Friday, June 22, 2012

#Teachers Write Week 3: "I Do, We Do, You Do"

It's hard to imagine a teacher who is unfamiliar with the "I do, we do, you do" teaching model.

This week's prompts and ideas in Teachers Write reminded me of the importance of modeling writing for students, so...

This week I'd like to reflect on and share the myriad teaching techniques I'm learning in Kate Messner's Teachers Write PD.

 Monday Lesson Plan Ideas

1. Make Mine a Metaphor!

Jo Knowles posted a lovely blog about building and challenged TW participants to

"share a memory of working on a project with someone you love. What was the project? Why were you working on it? Why was it important, or why did it become important? What did you talk about while you worked? What did the materials feel like in your hands? Smell like? Were you physically exhausted? Emotionally? Show us why this memory is important to you."

I wrote about the hope chest I watched my grandfather build for me when I was 11. It was a surprise Christmas gift.

2. I had loads of fun with the noun generator Jody Feldman prompted us with. 

Go to the random noun generator: http://www.wordgenerator.net/noun-generator.php
The first word that pops up is yours for the day. You have two choices:
 

  • Brainstorm:Generate a full page of plot ideas with that noun at the center of yourthoughts. Need a boost? Add in a second word.                                                                                                                                                         
  • Dive in: Let your noun kickstart a piece of writing. The word generator, for example, gave me expansion 

Here's what I wrote with my word, jelly: 

“Patina dipped the knife into the jar of plum jelly. She scooped out a clump of purple goo and plopped the jelly onto the dry toast, spreading it to the bread’s crusty corners. She wished telling Tai about the baby were as easy as making toast and jelly. But a baby isn’t bread and the truth isn’t always as easy to spread as jelly on toast.” 

3. Having trouble developing characters and/or settings? Rosanne Parry gives a step-by-step- process for developing both in her lesson "Story Hunting." This is definitely something I'll have students complete. I see it as a perfect sub day lesson plan.

Tuesday: Yes, there's more!

1. "What Poetry Can Do for for You...Even If You're Not a Poet" from Sara Lewis Holmes.

Okay, I'm a horrible poet. See for yourself. I'm laying all my cookies on the table with this one. It's the product of Sara's lesson.


Why’d you put the grapes in the gravy bowl?
The bowl with the gravy packet in it.
The packet is broken
That’s why it’s in the bowl.
Now I have to rewash the grapes.
They’re gross
Dripping with gravy
Gravy I can’t use.

I wrote another one, but that's enough torture! :-)

Be sure to read all of Sara's ideas. Students will love them.
2. Following Sara's poetry lesson, Joy Preble shows us how to get to know our characters by looking in their closets, for one. Curious, aren't you? Follow the link for more.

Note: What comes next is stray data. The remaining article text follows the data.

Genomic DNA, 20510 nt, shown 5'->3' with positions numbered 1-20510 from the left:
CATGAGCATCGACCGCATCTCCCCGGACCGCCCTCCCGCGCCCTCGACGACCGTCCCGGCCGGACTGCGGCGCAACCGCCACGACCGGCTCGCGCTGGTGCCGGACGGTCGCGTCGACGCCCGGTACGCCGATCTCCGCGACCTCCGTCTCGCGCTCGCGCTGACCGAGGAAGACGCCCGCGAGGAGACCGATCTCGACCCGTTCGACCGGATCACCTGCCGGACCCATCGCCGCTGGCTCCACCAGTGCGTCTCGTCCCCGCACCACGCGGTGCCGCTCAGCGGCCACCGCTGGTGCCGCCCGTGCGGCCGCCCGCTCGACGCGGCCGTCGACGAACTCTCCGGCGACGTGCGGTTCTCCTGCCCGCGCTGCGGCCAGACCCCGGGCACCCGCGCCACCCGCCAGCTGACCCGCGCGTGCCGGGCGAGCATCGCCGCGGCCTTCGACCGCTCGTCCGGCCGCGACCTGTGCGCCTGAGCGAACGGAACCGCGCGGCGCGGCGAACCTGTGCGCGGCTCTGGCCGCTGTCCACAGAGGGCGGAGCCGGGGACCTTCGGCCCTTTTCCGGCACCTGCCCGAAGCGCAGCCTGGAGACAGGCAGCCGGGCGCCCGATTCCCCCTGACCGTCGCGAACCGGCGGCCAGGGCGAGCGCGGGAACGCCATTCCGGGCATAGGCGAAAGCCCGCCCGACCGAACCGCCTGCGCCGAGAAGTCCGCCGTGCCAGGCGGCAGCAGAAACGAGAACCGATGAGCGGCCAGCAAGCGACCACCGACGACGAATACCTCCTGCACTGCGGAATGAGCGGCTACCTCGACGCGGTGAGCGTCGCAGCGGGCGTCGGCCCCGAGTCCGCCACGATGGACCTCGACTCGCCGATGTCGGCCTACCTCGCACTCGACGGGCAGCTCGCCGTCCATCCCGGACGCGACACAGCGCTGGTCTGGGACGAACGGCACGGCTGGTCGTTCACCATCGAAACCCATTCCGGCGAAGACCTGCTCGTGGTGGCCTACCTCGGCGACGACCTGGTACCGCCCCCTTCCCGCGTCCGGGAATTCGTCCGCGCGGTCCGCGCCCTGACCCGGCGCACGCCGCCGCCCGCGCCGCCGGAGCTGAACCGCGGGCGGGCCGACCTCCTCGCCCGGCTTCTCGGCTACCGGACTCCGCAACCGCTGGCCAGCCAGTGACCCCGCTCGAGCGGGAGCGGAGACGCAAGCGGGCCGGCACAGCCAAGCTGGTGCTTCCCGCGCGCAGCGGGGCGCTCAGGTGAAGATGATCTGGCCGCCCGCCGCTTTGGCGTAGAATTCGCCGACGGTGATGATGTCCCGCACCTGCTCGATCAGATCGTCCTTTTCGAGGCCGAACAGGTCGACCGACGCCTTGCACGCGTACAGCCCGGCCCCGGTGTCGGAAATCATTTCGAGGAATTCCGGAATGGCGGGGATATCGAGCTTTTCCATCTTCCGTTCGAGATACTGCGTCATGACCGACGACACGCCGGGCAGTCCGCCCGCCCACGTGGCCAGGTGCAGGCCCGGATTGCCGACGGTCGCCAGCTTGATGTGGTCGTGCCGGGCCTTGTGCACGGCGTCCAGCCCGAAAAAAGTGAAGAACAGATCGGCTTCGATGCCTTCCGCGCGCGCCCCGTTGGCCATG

I participated in Wednesday's Q & A with guest authors Jennifer Brown, Barb Rosenstock, Jean Reidy, Erin Dealey, and Julia Devillers

My question and the responses follow: 

How do you work through those uninspired moments, those times when the story doesn’t flow as easily as it did in the beginning? How do you keep the story from seeming contrived rather than natural? How do you let the story lead you rather than pushing it in a particular direction?
I’m writing for an older teen audience, and I’ve been thinking quite a bit about how to avoid staying out of the way. Does that make sense?
I’d also like to hear more about keeping the setting generic enough to appeal to a wider audience. I have a scene set in a local national monument on the Snake River. Should I make it unidentifiable?
BTW, I really like see the authors encourage reading the MS aloud.
RE: inspiration. When I find that happening, I go back to what inspired me to write the story in the first place. I’ve found this helpful for both my fiction (YA) and nonfiction. It may be a bit easier for me because my stories tend to be character driven, but I find inspiration in the personalities, challenges & dilemmans my charcters face. If I find I”m stuck, or less inspired, it’s usually because I strayed from the core story idea. I bring it back home. I think you can do the same thing with a story that is inspired by a particular setting.
RE: Staying out of the way. I’ve found the best approach for me is to let my characters and the story drive the plot. I think if you stay true to your characters and let the story flow organically, you can avoid getting in the way (if I understand your query properly).
RE: Setting. I’ve gravitated toward using real places as long as I don’t infringe on trademarks or copyrights. In my YA historical romance, I placed my story in the 18th century US Virgin Islands and this provides a richness to the story that I couldn’t replicate otherwise. I find this provides a realism to my stories that a wide audience can still identify with, although this has limits. In my YA novel focused on bullying, I use a martial arts theme but have avoided being to specific about the martial art, the school, or the city in which it takes place, opting for a more generic setting. This allows my story to focus on bullying more generally without getting caught up in the professional and personal conflicts that seem to plague the martial arts community.
Hi Glenda! Great questions and Sam’s response is brilliant.
At the risk of sounding lazy, I’d like to repeat a technique I suggested in my reply to Natalee above. It really does work! Here goes.
Free-write in different characters’ voices in diary or interview form. Ask those characters “What do you think about this?” or “How do you feel about that?” referencing story problems or scenes from your plot. It’s directed free-writing.
Spend time with those characters, giving yourself more than just a few hours to journal in their distinct voices. If you can devote a few days to each – even better – give yourself time to get into a character’s head and voice. Some may come easily. Others may take time. But either way, your characters will inspire you and begin to reveal your true plot.
Good luck with your story!
Jean
Glenda,
Mapping out my books helped me to match my feelings/mood for the day with what needed to be written. Then, I put the puzzle together at the end and trimmed any fat that was necessary.
Currently I’m using the Mindmaple.com program to help me get everything out of my head and organized so I can see it on the screen. It is really working for me.